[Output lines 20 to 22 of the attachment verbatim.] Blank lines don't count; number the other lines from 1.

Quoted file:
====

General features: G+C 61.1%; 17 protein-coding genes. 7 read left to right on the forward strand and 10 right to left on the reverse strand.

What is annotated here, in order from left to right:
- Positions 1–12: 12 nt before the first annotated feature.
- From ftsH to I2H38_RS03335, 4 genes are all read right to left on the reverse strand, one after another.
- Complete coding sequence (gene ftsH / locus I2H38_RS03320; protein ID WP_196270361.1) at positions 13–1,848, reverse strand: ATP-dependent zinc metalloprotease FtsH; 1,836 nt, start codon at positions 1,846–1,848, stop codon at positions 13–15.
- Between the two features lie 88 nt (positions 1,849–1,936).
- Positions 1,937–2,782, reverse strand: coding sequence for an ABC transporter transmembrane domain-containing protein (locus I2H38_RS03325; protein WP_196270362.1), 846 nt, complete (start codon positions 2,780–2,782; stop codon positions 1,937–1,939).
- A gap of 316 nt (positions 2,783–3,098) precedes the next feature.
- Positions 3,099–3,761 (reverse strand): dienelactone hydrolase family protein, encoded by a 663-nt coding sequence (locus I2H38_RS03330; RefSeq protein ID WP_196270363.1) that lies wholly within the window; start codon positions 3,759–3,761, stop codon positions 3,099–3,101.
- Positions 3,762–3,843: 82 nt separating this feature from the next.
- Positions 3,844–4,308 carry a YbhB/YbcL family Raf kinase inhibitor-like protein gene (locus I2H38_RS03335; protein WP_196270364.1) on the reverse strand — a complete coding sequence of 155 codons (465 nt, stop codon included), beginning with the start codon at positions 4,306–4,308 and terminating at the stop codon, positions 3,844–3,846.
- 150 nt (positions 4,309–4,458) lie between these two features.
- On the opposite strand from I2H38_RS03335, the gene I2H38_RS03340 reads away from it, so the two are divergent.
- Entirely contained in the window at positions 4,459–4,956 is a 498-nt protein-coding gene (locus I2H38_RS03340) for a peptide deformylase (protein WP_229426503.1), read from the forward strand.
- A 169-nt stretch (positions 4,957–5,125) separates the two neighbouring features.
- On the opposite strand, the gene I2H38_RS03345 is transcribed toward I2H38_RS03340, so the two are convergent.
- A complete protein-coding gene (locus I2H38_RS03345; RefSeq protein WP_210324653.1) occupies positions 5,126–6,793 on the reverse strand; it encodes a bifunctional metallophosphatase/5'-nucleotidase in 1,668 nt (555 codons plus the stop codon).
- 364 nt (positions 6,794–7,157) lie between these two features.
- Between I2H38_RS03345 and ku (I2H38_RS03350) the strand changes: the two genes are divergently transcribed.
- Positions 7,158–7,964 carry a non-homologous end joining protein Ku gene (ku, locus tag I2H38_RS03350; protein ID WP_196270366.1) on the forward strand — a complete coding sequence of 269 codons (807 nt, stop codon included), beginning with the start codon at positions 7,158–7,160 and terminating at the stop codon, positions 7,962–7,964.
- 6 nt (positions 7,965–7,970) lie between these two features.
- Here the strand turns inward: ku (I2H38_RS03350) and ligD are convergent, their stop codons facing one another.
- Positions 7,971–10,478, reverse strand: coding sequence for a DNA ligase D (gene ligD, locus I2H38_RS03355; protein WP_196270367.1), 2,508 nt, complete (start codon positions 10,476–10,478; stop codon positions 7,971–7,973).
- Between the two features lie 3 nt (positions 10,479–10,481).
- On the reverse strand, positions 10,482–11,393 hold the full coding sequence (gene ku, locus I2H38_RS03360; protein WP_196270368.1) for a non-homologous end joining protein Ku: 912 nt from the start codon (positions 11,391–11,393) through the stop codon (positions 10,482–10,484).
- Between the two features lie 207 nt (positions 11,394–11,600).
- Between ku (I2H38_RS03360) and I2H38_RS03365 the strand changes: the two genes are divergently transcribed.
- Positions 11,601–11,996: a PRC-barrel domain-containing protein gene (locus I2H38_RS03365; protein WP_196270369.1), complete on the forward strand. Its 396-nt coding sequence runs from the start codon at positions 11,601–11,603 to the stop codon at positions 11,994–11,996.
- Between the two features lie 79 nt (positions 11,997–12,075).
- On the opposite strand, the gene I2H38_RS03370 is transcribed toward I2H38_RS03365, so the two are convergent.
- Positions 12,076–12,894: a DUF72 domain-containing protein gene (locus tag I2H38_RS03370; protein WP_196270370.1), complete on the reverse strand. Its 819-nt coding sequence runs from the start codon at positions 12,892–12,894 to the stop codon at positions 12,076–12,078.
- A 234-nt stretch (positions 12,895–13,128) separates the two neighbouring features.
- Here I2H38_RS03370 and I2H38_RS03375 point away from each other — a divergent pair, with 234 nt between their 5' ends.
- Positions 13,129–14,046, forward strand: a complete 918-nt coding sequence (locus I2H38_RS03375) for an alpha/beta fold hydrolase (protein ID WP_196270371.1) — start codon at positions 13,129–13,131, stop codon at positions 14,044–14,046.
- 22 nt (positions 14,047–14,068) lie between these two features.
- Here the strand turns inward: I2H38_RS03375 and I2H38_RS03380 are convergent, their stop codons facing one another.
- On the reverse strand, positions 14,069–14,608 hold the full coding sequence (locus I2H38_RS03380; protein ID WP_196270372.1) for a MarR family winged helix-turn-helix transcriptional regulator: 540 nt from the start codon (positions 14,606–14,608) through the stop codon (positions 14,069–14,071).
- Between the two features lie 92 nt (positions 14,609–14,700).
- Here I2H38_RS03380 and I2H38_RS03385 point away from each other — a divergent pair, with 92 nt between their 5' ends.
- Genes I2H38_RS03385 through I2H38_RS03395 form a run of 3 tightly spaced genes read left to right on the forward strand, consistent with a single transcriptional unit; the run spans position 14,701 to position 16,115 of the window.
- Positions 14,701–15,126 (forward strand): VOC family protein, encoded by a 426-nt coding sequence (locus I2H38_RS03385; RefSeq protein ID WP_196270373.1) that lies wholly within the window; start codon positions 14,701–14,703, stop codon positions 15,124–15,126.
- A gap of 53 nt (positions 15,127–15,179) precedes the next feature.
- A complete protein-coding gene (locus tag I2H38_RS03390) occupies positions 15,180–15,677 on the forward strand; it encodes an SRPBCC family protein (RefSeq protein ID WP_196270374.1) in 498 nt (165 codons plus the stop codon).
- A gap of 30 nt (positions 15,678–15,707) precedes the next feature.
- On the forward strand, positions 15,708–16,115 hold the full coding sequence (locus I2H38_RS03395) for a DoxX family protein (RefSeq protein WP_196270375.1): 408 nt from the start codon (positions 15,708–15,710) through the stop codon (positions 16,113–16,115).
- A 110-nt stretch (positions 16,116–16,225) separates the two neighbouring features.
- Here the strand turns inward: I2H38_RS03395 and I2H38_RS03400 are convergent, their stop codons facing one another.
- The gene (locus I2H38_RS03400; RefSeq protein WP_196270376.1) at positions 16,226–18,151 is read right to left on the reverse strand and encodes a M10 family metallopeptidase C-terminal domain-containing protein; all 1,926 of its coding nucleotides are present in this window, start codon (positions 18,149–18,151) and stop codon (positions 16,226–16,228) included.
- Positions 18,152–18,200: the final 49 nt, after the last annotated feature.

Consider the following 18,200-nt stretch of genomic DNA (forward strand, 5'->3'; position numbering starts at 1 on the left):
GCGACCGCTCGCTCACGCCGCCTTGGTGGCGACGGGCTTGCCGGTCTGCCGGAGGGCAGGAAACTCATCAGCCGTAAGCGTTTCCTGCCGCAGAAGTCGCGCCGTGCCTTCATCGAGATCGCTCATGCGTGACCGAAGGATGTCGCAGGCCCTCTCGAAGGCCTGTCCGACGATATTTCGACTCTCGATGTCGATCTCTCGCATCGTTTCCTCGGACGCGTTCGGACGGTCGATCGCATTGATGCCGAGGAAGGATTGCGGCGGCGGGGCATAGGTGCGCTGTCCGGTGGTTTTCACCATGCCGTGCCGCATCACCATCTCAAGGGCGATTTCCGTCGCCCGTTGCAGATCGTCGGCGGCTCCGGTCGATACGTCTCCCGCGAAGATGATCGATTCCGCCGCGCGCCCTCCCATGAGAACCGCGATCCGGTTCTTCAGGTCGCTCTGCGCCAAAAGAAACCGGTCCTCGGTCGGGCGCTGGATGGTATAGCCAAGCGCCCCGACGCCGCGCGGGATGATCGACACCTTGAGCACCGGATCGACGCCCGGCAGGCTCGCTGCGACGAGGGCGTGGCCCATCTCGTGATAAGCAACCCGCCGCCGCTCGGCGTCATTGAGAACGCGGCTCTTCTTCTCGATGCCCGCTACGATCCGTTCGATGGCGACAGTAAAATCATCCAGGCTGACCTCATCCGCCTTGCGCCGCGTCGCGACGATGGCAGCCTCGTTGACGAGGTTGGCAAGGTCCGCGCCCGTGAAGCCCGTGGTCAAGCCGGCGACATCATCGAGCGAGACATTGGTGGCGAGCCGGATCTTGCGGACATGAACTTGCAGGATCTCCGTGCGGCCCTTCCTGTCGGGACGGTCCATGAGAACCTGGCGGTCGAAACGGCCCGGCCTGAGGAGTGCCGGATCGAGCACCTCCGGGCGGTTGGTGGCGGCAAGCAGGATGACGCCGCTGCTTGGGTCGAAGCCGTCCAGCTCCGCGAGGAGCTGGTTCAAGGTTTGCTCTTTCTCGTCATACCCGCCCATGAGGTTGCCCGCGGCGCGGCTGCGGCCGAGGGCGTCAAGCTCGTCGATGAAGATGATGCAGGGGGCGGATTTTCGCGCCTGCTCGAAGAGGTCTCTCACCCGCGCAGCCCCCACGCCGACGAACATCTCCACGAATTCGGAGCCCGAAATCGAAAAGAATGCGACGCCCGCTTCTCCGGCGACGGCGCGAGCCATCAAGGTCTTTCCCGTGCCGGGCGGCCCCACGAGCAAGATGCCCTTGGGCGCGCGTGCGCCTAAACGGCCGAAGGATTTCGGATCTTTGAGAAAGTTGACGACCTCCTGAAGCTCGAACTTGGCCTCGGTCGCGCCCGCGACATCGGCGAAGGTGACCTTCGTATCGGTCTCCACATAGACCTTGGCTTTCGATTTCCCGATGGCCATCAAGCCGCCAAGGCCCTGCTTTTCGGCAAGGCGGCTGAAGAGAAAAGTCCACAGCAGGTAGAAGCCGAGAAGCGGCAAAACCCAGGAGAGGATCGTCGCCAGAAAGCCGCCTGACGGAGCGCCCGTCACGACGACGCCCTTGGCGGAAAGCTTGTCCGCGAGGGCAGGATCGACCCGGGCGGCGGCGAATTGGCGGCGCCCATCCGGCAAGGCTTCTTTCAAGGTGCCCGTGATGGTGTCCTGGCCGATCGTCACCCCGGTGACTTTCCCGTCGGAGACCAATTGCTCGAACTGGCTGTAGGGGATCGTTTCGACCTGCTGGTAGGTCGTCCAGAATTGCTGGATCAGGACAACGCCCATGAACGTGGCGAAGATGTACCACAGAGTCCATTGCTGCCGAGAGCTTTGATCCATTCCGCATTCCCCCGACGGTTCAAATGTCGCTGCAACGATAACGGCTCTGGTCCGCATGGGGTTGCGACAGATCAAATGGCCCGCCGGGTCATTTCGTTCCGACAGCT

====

- Positions 7,158–7,964 carry a non-homologous end joining protein Ku gene (ku, locus tag I2H38_RS03350; protein ID WP_196270366.1) on the forward strand — a complete coding sequence of 269 codons (807 nt, stop codon included), beginning with the start codon at positions 7,158–7,160 and terminating at the stop codon, positions 7,962–7,964.
- 6 nt (positions 7,965–7,970) lie between these two features.
- Here the strand turns inward: ku (I2H38_RS03350) and ligD are convergent, their stop codons facing one another.